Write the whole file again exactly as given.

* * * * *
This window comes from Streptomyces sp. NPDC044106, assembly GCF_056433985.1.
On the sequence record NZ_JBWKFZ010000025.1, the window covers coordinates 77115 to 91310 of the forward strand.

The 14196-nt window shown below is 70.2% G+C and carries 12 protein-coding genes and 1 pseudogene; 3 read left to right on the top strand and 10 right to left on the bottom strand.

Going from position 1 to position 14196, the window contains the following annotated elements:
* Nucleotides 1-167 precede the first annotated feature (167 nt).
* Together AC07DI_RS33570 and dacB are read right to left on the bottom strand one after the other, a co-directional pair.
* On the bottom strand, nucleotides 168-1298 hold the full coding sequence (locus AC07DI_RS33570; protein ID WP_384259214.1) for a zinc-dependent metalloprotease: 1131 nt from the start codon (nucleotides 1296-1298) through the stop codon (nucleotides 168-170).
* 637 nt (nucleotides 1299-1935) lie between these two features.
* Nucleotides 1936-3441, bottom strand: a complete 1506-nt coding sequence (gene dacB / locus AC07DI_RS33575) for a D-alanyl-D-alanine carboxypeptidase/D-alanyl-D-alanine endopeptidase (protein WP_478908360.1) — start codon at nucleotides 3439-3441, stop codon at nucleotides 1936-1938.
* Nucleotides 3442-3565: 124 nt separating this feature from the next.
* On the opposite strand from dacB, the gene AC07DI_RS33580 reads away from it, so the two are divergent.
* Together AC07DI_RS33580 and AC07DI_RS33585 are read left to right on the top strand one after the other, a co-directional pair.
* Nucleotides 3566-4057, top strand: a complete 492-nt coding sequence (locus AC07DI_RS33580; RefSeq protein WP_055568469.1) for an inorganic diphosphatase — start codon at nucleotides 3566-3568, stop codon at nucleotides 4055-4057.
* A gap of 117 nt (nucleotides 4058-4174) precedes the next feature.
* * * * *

This window comes from Streptomyces sp. NPDC044106, assembly GCF_056433985.1.
On the sequence record NZ_JBWKFZ010000025.1, the window covers coordinates 77115 to 91310 of the forward strand.

The 14196-nt window shown below is 70.2% G+C and carries 12 protein-coding genes and 1 pseudogene; 3 read left to right on the top strand and 10 right to left on the bottom strand.

Going from position 1 to position 14196, the window contains the following annotated elements:
* Nucleotides 1-167 precede the first annotated feature (167 nt).
* Together AC07DI_RS33570 and dacB are read right to left on the bottom strand one after the other, a co-directional pair.
* On the bottom strand, nucleotides 168-1298 hold the full coding sequence (locus AC07DI_RS33570; protein ID WP_384259214.1) for a zinc-dependent metalloprotease: 1131 nt from the start codon (nucleotides 1296-1298) through the stop codon (nucleotides 168-170).
* 637 nt (nucleotides 1299-1935) lie between these two features.
* Nucleotides 1936-3441, bottom strand: a complete 1506-nt coding sequence (gene dacB / locus AC07DI_RS33575) for a D-alanyl-D-alanine carboxypeptidase/D-alanyl-D-alanine endopeptidase (protein WP_478908360.1) — start codon at nucleotides 3439-3441, stop codon at nucleotides 1936-1938.
* Nucleotides 3442-3565: 124 nt separating this feature from the next.
* On the opposite strand from dacB, the gene AC07DI_RS33580 reads away from it, so the two are divergent.
* Together AC07DI_RS33580 and AC07DI_RS33585 are read left to right on the top strand one after the other, a co-directional pair.
* Nucleotides 3566-4057, top strand: a complete 492-nt coding sequence (locus AC07DI_RS33580; RefSeq protein WP_055568469.1) for an inorganic diphosphatase — start codon at nucleotides 3566-3568, stop codon at nucleotides 4055-4057.
* A gap of 117 nt (nucleotides 4058-4174) precedes the next feature.